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our awareness of being surrounded by water results in us producing the best swimmers in the world;

australian pavilion_venice

basing our cities around water;

australia is an island sydney 2008_victoria bolton

2008_australian pavilion_venice_victoria bolton

venice is also is surrounded by water

melbourne

2008_australian pavilion_venice_victoria bolton

conceptual sketches

hobart

victoria bolton portfolio extract

hobart

and propels out love of water sports – predominately sailing venice

but it is more inwardly focused, the movement along the water is more placid.

2008_australian pavilion_venice_victoria bolton

2008_australian pavilion_venice_victoria bolton

2008_australian pavilion_venice_victoria bolton

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contents curriculum vitae 03 higher education work

04

architecture 13 art installations 31 community 38


victoria aniela bolton v.a.bolton@gmail.com

+81 (0) 80 3585 5556 (Japan) Born: 9th of June, 1983, Canberra, Australia

education Woodhead Scholar, Education Portfolio “some stuff [ed]”, 2010 Bachelor of Architecture, University of New South Wales 2001-07 Scholarship: Ben Lexcen Sports Scholarship (Rowing), 2001 North Sydney Girls High School (HSC 96.5, Honour Roll for 3U Maths)

registrations: Registered Architect NSW #8424 Green Star Accredited Professional

computer skills: Highly Proficient >> Mac and Windows XP Highly Proficient >> MS Word, Excel and Powerpoint Highly Proficient >> AutoCAD 2D, SketchUp Proficient >> Adobe Photoshop, InDesign and Illustrator Proficient >> REVIT, Premiere (Video Editing) Literate >> Rhino, Microstation, File Maker Pro

courses: Carbon War Room: Creating Carbon Wealth, Sydney, July, 2011 Informa: Learning Commons, Queensland, 2011 Labs21: High Performance Low Energy Lab Design, Alb., USA, 2010 Labs21: Conference – Sustainable Laboratory Design, Alb,USA, 2010 SCUP Conference: 2020 Vision: Planning for the Future, Cincinnati, 2010

recent employment history

art installations

architect, woodhead

theatre installation, ‘i love todd sampson’

September 2007 - Current. I have worked for Woodhead for five years during which time I have become a registered architect. Whilst at Woodhead I have worked in the design team across the portfolios of residential, retail, transport and more recently in education with ARINA Consulting. Over the last five years I have become interested is sustainable community development and how the shifting pedagogy paradigm towards learner centric education manifests architecturally in our universities.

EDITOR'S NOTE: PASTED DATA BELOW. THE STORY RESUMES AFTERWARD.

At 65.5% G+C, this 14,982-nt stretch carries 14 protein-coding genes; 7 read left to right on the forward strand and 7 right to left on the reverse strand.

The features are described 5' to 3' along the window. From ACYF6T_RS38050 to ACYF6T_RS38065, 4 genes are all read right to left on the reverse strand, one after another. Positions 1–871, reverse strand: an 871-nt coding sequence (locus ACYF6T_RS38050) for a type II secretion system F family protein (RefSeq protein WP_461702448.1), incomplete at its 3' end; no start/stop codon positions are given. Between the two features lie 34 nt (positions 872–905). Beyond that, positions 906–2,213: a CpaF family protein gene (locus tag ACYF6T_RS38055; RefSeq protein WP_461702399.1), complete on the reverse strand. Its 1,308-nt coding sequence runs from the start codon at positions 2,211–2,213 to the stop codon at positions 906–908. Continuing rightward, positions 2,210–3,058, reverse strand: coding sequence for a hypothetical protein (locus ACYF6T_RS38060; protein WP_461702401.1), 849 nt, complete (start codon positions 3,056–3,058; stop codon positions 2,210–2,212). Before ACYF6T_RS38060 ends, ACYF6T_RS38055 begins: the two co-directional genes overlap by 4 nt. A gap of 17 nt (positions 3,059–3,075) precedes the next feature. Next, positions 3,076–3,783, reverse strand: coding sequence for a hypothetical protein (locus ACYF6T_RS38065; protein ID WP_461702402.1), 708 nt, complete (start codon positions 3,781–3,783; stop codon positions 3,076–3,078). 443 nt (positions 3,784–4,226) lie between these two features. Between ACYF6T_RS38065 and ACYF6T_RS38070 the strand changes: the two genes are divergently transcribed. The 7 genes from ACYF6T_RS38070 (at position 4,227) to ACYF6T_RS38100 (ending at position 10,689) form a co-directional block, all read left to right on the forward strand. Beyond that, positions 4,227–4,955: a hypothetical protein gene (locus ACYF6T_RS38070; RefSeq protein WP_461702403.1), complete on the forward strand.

We designed the “Memory Room” for the interactive theatre piece “I Love Todd Sampson” , which was performed by the Living Room Theatre at Hickson Wharf, Sydney, March 2013.

February 2011 to December 2012. I taught communication skills to first year Interior Design students at the University of New South Wales. The course was an introduction to manual and digital presentation skills. Manual skills taught included hand drafting, constructing perspectives and model making skills. We also taught AutoCAD, SketchUp, Photoshop and InDesign.

architect arina consulting December 2010 – October 2011. I was seconded to ARINA, a specialist education consulting company, for 10 months in 2011 to develop my knowledge of higher education from the client side. In this role I developed an Audio Visual brief for the teaching suite of the College of Arts at UNSW, a Retail Action Plan for La Trobe University’s Bundoora Campus, conducted a utilisation audit at the University of Technology Sydney, and assisted in the development of the Research Space Calculator – a tool designed to help universities assess how to allocate space for researchers which we trialed at RMIT.

architectural assistant, pad architects

National Architecture Conference: extra/ordinary, Sydney, April 2010

July 2006 - August 2007. Documentation and general studio assistance.

Australian Timber Design Workshop, Tasmania, 2003

other interests: Life Drawing, Live Theatre, Yoga, Running and Cooking

cloudscape, May 2012 This was a 16 sqm installation standing 4m high which illuminated when people held hands to connect the sensors. The more people involved the better the light display. alf: artificial light form, May 2011 ALF was a prefabricated amorphous light form which responded to movement in the crowd.

pro bono sydney architecture festival, 2011-2012 I have written a number of reviews for the SAF which were published on the website. In 2012 through “Make Space for Architecture” we organised a talk critiquing the Private Public Partnerships in Sydney. architecture and the hsc, 2011 Collaborated with Annette Maurer of Object Gallery, the NSW Board of Architects and Paul Berkemeier to develop a syllabus for introducing architecture into the high school certificate as an Art elective.

esl tutor, scholani education college February 2005 - July 2006. English tutor for high school students.

cantoo, 2010 Ran a half-marathon and raised $1200 for Cancer Research.

referees

global studio, 2009 I was one of 40 designers chosen to attend the a hands-on participatory design, research and planning studio, in the township of Diepsloot, RSA. This work was exhibited in “Parallel Cases” at the 4th International Architecture Biennale, Rotterdam.

Spanish, 2005 - 2007 Japanese 2012 - present

we see saw, May 2013 (currently under development) Designed in collaboration with VML, this is a series of see saws which creates light in response to movement. The more people work together and synchronise their movement, the better the light show.

tutor, unsw, b. interior arch, year 1 comms

Informa: University Planning and Design Forum, Sydney, June 2010 Nanjing Studio, SEU, 2007

interactive light art installations, ‘vivid’ 2011-2013

Phil Bowen, Principal, Woodhead Juliette Churchill, Architect, The University of Sydney Geoff Hanmer, ARINA Consulting Trent Schatzmann, The University of New South Wales Contact details are available on request.